David Fitzgerald has done some great talks and presentations on his books like Nailed, and his explanation for his opinion of the mythical Jesus is very solid, to me. He’s also studied the mormons, and his talks on them serve as a really good brisk summary of the church’s real world history and the problem that history has reconciling with the faith, and the problem that the mythology has with reconciling with real world information. Aaaaaand he’s mentioned in Richard Carrier’s submitted papers in a way that I need to make clear does not make me think David Fitzgerald is an overly horny boundary-pushing weirdo sex pest, but which does make me think that David is probably okay with Richard’s general style. And it’s also really quite intimate and private, and I mean, the best chance is that David Fitzgerald might say ‘hey, dude, that was super weird of you to put in court record, could you not?’ and maybe their scholarship will be less… linked.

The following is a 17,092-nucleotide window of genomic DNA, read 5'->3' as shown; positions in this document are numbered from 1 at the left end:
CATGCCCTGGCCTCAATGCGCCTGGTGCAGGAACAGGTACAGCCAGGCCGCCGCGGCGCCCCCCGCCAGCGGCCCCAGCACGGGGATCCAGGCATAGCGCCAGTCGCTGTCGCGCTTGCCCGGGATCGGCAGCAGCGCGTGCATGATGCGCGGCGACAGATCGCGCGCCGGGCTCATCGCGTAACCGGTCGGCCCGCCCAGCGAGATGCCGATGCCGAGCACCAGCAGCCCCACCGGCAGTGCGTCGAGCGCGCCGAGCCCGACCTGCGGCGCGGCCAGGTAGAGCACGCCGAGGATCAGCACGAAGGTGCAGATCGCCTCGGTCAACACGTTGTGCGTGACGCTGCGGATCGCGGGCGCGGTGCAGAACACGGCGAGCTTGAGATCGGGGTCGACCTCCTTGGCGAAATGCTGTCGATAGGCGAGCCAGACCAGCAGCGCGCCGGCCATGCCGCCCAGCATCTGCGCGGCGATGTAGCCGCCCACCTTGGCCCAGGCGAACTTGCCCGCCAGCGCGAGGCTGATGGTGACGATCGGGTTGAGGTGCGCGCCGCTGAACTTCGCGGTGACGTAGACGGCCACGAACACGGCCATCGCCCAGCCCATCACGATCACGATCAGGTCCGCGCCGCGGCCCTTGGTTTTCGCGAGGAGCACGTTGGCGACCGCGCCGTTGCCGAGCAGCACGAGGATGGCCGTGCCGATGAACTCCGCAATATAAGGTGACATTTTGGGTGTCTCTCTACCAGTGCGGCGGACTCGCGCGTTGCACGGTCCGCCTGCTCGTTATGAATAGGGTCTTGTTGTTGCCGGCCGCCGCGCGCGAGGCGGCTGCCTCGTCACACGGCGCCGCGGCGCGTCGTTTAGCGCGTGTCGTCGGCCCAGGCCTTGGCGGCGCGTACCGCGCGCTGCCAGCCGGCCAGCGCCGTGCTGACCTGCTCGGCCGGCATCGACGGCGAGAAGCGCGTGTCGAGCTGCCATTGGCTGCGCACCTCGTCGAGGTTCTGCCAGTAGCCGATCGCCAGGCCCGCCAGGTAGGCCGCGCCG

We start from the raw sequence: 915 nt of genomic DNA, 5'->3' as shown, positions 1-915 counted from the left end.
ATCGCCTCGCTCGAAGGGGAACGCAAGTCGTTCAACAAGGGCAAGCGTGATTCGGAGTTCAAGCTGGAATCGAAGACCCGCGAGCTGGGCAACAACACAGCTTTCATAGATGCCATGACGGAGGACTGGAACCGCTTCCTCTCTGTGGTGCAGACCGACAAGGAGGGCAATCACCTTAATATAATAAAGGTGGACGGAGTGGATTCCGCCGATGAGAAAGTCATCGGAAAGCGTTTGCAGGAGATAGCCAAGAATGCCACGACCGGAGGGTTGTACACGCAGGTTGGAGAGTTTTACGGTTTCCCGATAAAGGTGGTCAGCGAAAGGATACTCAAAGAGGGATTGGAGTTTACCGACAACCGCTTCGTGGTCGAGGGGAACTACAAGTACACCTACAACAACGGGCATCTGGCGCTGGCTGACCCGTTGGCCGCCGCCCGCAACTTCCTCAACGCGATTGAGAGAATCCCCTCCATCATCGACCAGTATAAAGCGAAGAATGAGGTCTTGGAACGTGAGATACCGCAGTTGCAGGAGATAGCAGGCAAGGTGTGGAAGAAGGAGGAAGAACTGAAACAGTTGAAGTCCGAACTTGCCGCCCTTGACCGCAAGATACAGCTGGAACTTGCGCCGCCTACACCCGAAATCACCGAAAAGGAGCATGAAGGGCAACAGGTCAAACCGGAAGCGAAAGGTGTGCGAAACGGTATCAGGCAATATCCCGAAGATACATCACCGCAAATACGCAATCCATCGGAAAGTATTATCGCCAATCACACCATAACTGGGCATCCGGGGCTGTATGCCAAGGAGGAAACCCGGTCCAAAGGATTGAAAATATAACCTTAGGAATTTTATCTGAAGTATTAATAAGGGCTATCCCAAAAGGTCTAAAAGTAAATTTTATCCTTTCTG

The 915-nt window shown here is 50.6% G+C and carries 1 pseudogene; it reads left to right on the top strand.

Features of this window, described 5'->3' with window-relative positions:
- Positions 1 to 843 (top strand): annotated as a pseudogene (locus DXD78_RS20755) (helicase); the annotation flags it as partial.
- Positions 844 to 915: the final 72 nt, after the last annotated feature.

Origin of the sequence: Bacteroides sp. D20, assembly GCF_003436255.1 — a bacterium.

But! But but but, there’s Robert M Price, who is an ancient lorebeast of a man, known as the Bible Geek, and an author of a number of books of bible scholarship. He’s also responsible for The Incredible Shinking Son Of Man, which is a book about how the case of Jesus falls apart under scrutiny, and how the Bible has many signs of being stitched together from a variety of sources (which it is). He’s an older bloke, I know nothing about his sex life, and his background as a fundamentalist preacher and lover of the Bible as a book for its own sake is pretty solidly respectable.

Then I remembered that Robert Price doesn’t believe in climate change.


Look, every field of study has its weirdoes and kooks. Part of the point of the system of academia is that the work gets examined aside from the people presenting it.